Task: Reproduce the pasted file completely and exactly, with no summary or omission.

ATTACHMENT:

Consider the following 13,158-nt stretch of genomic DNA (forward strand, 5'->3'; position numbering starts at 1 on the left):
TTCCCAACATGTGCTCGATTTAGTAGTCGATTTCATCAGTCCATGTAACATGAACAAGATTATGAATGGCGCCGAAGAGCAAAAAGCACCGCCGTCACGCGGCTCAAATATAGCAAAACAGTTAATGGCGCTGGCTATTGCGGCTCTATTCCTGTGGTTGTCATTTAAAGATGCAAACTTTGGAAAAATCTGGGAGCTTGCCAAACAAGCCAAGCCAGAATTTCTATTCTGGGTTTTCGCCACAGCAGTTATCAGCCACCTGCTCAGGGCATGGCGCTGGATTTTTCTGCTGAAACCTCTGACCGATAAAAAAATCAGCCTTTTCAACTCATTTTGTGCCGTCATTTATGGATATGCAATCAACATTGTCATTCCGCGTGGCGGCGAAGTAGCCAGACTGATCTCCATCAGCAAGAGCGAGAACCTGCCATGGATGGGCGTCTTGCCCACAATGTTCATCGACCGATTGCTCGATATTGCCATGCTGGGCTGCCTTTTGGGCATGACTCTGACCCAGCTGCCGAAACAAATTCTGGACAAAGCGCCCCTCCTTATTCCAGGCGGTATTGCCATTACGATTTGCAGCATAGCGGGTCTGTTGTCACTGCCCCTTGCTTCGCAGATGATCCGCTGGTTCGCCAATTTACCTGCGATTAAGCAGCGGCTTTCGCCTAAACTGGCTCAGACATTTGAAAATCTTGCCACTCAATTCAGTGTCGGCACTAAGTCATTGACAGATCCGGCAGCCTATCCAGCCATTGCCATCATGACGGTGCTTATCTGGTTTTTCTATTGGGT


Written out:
Consider the following 13,158-nt stretch of genomic DNA (forward strand, 5'->3'; position numbering starts at 1 on the left):
TTCCCAACATGTGCTCGATTTAGTAGTCGATTTCATCAGTCCATGTAACATGAACAAGATTATGAATGGCGCCGAAGAGCAAAAAGCACCGCCGTCACGCGGCTCAAATATAGCAAAACAGTTAATGGCGCTGGCTATTGCGGCTCTATTCCTGTGGTTGTCATTTAAAGATGCAAACTTTGGAAAAATCTGGGAGCTTGCCAAACAAGCCAAGCCAGAATTTCTATTCTGGGTTTTCGCCACAGCAGTTATCAGCCACCTGCTCAGGGCATGGCGCTGGATTTTTCTGCTGAAACCTCTGACCGATAAAAAAATCAGCCTTTTCAACTCATTTTGTGCCGTCATTTATGGATATGCAATCAACATTGTCATTCCGCGTGGCGGCGAAGTAGCCAGACTGATCTCCATCAGCAAGAGCGAGAACCTGCCATGGATGGGCGTCTTGCCCACAATGTTCATCGACCGATTGCTCGATATTGCCATGCTGGGCTGCCTTTTGGGCATGACTCTGACCCAGCTGCCGAAACAAATTCTGGACAAAGCGCCCCTCCTTATTCCAGGCGGTATTGCCATTACGATTTGCAGCATAGCGGGTCTGTTGTCACTGCCCCTTGCTTCGCAGATGATCCGCTGGTTCGCCAATTTACCTGCGATTAAGCAGCGGCTTTCGCCTAAACTGGCTCAGACATTTGAAAATCTTGCCACTCAATTCAGTGTCGGCACTAAGTCATTGACAGATCCGGCAGCCTATCCAGCCATTGCCATCATGACGGTGCTTATCTGGTTTTTCTATTGGGT